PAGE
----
PARIS -- It was one of the most surprising and revealing images of the New Year in French politics: José Bové, the famously mustachioed "anti-globalization" activist and self-appointed scourge of genetically-modified crops, being greeted by France's prim and proper Deputy Minister of Ecology Nathalie Kosciusko-Morizet . . . with a kiss. The highly publicized encounter took place with cameras rolling on Jan. 3 in front of the French Ministry of Ecology in Paris. Technically, Bové was supposed to be in prison, serving a four-month jail sentence as a consequence of his role in vandalizing a field of genetically-modified (GM) corn in the French department of Haute-Garrone in 2004. But in mid-December, a judge "converted" his jail sentence into a fine of €4,800.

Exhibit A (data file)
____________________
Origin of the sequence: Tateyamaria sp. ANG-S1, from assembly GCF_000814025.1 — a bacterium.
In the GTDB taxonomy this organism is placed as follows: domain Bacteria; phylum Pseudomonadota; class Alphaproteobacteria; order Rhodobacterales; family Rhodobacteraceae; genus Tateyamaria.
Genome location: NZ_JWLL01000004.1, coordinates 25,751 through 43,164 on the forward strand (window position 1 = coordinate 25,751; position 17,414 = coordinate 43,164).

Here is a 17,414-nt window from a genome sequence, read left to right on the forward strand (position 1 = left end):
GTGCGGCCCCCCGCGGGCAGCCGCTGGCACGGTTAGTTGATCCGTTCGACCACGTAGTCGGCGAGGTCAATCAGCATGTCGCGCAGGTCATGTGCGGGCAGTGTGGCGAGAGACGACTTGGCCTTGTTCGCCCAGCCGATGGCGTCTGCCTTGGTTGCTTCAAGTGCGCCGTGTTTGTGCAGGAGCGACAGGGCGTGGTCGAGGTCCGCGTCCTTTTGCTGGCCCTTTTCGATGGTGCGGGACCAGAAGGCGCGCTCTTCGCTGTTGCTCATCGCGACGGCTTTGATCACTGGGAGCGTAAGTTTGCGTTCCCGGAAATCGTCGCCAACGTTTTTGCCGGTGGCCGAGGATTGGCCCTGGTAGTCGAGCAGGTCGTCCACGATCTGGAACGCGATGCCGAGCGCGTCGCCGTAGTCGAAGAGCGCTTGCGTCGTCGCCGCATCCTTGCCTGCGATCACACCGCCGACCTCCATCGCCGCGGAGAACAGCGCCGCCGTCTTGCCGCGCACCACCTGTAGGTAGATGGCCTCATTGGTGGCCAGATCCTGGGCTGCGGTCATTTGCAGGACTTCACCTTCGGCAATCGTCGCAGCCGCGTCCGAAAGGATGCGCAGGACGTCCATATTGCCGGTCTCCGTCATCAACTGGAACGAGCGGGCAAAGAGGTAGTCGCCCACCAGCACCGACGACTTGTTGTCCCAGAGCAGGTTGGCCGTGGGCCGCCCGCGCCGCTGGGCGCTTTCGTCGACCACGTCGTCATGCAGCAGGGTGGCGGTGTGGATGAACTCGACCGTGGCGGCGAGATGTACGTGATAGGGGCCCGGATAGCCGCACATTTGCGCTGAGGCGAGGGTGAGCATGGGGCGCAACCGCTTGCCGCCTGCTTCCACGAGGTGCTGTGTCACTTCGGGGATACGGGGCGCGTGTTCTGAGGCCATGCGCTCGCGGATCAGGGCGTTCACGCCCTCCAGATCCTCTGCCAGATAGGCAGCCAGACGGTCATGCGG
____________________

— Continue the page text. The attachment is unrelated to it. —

For several years now, Bové has been the leading figure in a movement of so-called "Volunteer Reapers" (Faucheurs Volontaires) whose members express their opposition to the introduction of genetically modified organisms (GMOs) in France by tearing up fields of GM crops. The friendly kiss in front of the Ministry of Ecology provides perhaps the most striking illustration to date of the remarkable complicity that exists between French authorities -- ostensibly sworn to uphold the law -- and the small band of radical anti-GMO militants who make a regular practice of breaking it. (For earlier examples, see my December 2005 report.)